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Prince Vladislav III of Wallachia

By Zeehan Rastam

 Prince Vladislav Dan ruled Wallachia in 1448, 1456-1462, and in 1476ce.  He is of utmost intrigue to any man because of the crimes he committed against humanity, his merciless nature, and his love of watching the suffering of others.  His presence in the history of mankind has been felt because of the countless stories written about him by the Saxons, Romanians, and Russians of his era.  In addition, Bram Stoker’s fiction novel Dracula, has exalted his existence from the parallels of his fictional Dracula and the real Vlad III. This has driven a lot more attention and fascination on him because his name has been used in modern day movies and stories.  In reality, however, Vlad III or Dracula did not attain as much power from the terror he invoked on people, as one would expect of Ivan the Terrible or Genghis Khan.  Despite this, Andrei Otetea says that “He remains, however, a controversial figure because of his cruelty.”  He then adds a quote from R.W Seton-Watson that, “From the distinctly inadequate material at our disposal it is impossible to avoid the conclusion that Vlad was a man of diseased and abnormal tendencies, the victim of acute moral insanity.”  The stories written about him were a testimony to his cruelty and the title given to him, Vlad “the Impaler” or Vlad Dracula, the son of the Devil was appropriately named.


Vlad III was born in 1431 in Transylvania to Prince Vlad II of Wallachia (1436-1442 and 1443-1447) and Princess Cneajna of the Musation dynasty of neighboring Moldavia.  He was the second son of three boys, but Vlad II impregnated his mistress engendering another son.  His brothers were Mircea, Radu, and Vlad “the Monk” in order by age.  His family members met violent deaths or were against him.  In 1447, his father was assassinated by his distant uncle, John Hunyadi, on accounts of disloyalty to Hungary.  In the same period, his eldest brother, Mircea, was buried alive after the Saxons gouged his eyes with red, hot iron stakes.  Dracula’s half –brother, Vlad the Monk, opposed him, hence, was killed by Dracula himself.  His wife or mistress threw herself out the castle window onto a pile of rocks when news came that the Turks had surrounded his castle in Tirgoviste.  It is evident that this string of unfortunate fates for the people closest to him could have hardened his heart even more, attributing to his merciless nature.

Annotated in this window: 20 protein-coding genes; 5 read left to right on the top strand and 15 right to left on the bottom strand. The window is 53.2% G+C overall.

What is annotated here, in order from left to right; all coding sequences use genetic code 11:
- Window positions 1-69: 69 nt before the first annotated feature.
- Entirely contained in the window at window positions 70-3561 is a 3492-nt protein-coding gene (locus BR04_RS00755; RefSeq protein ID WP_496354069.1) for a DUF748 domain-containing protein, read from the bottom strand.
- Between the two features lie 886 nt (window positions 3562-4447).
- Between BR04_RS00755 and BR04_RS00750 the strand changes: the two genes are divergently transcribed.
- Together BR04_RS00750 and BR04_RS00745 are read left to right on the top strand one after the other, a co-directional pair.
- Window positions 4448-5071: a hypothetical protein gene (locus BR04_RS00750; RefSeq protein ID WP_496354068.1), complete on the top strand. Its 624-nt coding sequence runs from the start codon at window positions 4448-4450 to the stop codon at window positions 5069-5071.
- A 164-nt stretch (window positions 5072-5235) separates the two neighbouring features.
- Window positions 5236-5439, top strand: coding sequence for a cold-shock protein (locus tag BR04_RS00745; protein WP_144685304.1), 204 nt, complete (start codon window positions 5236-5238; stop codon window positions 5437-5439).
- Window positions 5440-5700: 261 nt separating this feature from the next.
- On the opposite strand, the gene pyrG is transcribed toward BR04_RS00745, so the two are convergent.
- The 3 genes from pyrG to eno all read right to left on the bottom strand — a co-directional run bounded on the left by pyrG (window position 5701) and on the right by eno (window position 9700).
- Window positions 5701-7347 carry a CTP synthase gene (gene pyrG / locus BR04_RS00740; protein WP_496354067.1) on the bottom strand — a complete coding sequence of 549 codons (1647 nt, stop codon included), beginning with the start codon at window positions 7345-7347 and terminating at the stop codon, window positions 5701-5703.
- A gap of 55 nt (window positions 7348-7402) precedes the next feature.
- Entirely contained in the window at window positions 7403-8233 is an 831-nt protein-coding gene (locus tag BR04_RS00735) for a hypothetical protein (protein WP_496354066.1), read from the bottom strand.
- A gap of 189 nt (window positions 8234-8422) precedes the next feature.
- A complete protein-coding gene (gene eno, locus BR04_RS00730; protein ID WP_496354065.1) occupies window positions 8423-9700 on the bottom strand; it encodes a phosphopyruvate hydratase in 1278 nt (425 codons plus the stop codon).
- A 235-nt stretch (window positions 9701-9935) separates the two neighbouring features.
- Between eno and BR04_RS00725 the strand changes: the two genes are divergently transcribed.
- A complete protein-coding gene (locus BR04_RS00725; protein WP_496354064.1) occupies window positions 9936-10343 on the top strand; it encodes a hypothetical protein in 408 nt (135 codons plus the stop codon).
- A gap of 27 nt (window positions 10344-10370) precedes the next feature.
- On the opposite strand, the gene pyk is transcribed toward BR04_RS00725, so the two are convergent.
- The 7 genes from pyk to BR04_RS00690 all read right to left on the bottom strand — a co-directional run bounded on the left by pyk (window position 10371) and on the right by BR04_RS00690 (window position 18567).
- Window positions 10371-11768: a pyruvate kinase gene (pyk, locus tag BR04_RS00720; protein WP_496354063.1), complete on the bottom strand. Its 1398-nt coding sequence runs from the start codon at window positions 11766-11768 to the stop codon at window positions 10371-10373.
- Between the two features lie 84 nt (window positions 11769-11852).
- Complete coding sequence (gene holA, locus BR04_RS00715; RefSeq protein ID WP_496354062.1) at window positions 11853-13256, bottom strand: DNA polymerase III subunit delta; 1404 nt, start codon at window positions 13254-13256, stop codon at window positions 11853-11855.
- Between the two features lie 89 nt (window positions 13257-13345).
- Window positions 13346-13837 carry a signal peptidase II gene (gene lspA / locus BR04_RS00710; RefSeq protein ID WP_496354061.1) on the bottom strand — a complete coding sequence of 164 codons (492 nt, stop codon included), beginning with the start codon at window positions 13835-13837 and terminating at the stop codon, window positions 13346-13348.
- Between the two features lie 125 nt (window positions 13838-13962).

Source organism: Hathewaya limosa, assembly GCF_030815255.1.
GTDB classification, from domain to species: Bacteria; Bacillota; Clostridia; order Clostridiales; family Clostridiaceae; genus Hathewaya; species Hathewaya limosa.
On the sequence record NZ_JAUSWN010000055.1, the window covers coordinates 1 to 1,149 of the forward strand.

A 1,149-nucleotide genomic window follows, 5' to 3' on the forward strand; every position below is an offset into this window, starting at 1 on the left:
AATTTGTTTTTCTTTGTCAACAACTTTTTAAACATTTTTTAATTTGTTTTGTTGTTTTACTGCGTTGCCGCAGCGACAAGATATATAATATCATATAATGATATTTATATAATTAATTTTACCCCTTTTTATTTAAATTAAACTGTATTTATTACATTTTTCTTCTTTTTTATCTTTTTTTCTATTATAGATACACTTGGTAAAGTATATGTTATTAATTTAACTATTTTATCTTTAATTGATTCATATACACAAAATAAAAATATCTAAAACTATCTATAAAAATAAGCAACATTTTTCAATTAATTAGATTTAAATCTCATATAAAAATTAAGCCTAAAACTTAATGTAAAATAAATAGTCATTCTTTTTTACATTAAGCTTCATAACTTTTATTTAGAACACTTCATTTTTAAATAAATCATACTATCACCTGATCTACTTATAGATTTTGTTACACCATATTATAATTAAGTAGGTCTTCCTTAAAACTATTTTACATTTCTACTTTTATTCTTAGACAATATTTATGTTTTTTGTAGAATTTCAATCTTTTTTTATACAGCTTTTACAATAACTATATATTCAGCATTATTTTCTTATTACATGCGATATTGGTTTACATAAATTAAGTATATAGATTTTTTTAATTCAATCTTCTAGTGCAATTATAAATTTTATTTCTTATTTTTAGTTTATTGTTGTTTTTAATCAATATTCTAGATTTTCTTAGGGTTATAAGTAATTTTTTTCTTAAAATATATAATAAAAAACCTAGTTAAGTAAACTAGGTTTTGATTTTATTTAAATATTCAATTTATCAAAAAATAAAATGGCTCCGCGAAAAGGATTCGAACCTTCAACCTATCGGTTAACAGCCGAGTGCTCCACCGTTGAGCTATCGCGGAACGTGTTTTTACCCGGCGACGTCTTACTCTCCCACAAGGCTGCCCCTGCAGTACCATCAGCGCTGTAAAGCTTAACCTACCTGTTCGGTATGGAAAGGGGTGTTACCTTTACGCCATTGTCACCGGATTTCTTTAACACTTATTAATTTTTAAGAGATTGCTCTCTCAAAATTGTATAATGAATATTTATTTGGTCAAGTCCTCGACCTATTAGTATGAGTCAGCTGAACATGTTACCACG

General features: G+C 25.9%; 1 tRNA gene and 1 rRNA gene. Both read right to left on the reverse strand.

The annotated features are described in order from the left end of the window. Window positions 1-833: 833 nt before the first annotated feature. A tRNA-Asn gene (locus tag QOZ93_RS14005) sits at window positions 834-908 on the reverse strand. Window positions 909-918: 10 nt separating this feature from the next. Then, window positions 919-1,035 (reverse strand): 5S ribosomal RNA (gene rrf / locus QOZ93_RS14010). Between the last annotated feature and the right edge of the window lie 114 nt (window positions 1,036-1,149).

Dracula’s years in Turkish imprisonment (1442-1448) also provide an insight to his cruel ways.  It is not fully known what Dracula encountered and underwent in those years but, “From that time onward (after his years of Turkish imprisonment), Dracula held human nature in low esteem” (McNally, 21).  At the same time, the circumstances by which he was in captive was that no harm would come unto him and his brother unless the father were to prove unfaithful to the Sultan. To Dracula, “life was cheap- after all, his own life was in danger should his father prove disloyal to the sultan.  He needed no Machiavelli to instruct him in the amorality of politics.”  He no longer trusted any man. Therefore, he was easily suspicious of people.  Accounts written about him after those years of imprisonment also state that “he also developed a reputation for trickery, cunning, insubordination, and brutality, and inspired fright in his own guards.”  (McNally, 21).  By the age of 17, Dracula had already showed signs of his aggressive nature.  This can be attributed to the circumstances of his childhood.

Romania in the years 1431-1476 was under the suzerainty of the Turkish empire.  The Ottoman Empire was ruled by Sultan Murad II and Sultan Mehmed II, respectively, in Dracula’s time.  At the same time, there were a number of rivalries and competition to the thrones in the territories of Romania, despite who the opponents were.  In 1462, the Turks sent his brother Radu “the Handsome” to fight for the throne of Wallachia and Dracula was forced to flee his castle in Tirgoviste for Hungary.  Evidently, the political situation was unstable and so was Dracula’s life.   This is further illustrated by the fact that in October 1448, after Dracula was crowned prince of Wallachia by the Turks, he left after a month afraid of being assassinated by the Saxons. The prince of Wallachia, Prince Vladislav II and King John Hunyadi of Hungary were travelling outside of Wallachia at this time.  Dracula’s throne would always be threatened by rivalries.  The throne was also threatened by Dracula when he was not in power.  “Subjects conspired against him; his cousin, a sworn friend, betrayed him; Hungarians, Germans, and Turks pursued him.  When reviewing Dracula’s life in light of his imprisonment and the chaos of his early years, it becomes all too clear that horror begets horror” (McNally, 92).  This instability could have been one of the other causes for his violence and lack of compassion to the victims he killed for he trusted no one.  It seemed that everyone was out for his own gains.